Take one reporter, add a rookie detective, multiply by disappearing people, minus the sale of human organs, equal Mortal Choices.
To make the story more realistic, Newcomb did research in the inter workings of the police force and in aviation. An interview with a retired police detective and questions answered by active police officers gave insight to the workings of the local police department and a glimpse into the work of the Federal Bureau of Investigation (FBI). Interviewing one with aviation experience helped to add flavor to the parts of the story when pilot, Steve Kerr, was written into a scene.
A special posthumous thank you to her mother in the acknowledgment section, lets the reader know that Newcomb had first hand knowledge of working with employees at a funeral home. I have to wonder if at anytime during this writing whether or not Newcomb became suspicious of the funeral home who handled her mother’s arrangements or if she asked herself, ‘What if?’ And I wonder if the description of the funeral home in the book, is anything like the one who handled Newcomb’s mother’s arrangements. I have to wonder about these things, because this is the exact things that I do when I am writing: put details into the book from things that I have experienced or observed.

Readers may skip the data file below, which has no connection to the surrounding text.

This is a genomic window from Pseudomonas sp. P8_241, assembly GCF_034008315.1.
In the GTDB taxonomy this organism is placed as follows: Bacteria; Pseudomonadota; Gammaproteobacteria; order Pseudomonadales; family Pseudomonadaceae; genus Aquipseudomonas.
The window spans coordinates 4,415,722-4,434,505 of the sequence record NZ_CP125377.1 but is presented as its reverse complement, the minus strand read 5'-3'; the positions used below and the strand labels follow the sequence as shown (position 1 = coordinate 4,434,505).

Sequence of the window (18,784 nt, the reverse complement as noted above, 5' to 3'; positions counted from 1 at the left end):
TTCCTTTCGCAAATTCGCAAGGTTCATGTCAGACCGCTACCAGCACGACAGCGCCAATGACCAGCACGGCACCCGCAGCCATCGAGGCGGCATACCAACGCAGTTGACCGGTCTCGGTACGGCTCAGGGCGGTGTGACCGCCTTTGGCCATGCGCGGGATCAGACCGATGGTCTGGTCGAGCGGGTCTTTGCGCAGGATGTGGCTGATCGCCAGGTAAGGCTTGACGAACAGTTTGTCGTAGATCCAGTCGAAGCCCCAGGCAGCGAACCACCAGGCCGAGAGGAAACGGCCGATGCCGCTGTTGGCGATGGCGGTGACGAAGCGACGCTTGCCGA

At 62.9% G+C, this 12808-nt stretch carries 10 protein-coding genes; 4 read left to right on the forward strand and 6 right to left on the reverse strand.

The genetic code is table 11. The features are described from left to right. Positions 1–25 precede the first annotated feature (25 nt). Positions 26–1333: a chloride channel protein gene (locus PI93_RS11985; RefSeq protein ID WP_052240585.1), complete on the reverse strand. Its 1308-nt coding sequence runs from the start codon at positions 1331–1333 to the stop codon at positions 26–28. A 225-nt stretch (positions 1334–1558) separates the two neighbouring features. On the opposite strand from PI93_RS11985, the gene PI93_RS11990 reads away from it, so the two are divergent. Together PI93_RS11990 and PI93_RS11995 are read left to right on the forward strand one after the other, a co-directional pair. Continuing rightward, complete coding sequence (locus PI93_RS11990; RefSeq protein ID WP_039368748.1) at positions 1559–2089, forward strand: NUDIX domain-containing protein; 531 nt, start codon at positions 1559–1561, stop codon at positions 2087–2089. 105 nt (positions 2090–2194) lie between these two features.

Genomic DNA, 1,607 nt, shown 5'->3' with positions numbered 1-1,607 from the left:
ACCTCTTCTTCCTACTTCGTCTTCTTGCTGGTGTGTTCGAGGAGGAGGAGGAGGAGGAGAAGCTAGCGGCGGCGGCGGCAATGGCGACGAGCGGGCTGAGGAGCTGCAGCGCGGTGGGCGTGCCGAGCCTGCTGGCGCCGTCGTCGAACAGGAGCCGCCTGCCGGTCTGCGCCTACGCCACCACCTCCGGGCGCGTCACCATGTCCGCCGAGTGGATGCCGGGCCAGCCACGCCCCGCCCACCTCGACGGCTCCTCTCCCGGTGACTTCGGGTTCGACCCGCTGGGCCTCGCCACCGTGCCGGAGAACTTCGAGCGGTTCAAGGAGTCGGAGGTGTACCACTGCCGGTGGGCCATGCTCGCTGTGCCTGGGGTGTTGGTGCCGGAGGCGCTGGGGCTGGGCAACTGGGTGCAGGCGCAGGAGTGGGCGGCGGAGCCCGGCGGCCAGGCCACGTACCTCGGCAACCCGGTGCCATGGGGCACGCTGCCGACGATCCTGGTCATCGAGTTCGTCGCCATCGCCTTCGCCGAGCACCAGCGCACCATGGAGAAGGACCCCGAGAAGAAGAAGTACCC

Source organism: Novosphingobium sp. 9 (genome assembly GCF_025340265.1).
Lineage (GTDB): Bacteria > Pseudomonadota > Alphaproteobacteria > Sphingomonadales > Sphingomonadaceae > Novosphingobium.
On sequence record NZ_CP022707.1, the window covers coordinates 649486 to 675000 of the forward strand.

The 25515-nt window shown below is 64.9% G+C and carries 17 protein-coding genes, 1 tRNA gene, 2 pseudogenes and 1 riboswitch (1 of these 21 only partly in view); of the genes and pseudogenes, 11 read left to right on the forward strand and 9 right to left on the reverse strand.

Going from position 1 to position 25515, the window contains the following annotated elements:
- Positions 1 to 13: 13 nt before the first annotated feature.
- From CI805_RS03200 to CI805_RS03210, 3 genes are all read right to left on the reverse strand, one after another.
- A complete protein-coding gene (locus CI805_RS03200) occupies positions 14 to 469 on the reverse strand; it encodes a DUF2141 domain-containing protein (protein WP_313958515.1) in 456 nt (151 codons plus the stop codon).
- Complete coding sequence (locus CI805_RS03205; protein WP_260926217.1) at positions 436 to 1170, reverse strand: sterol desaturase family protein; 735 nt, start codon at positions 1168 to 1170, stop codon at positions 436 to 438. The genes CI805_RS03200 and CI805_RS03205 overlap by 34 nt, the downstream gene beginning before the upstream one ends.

In the “Afterword,” Newcomb wrote:
“If the behaviors of Doug in this book sound familiar to you or remind you of anyone you know or love, they could be bipolar. The disorder is treatable and many people who have the disorder lead full and productive lives.” Newcomb goes a step further and lists three places where a person can seek help.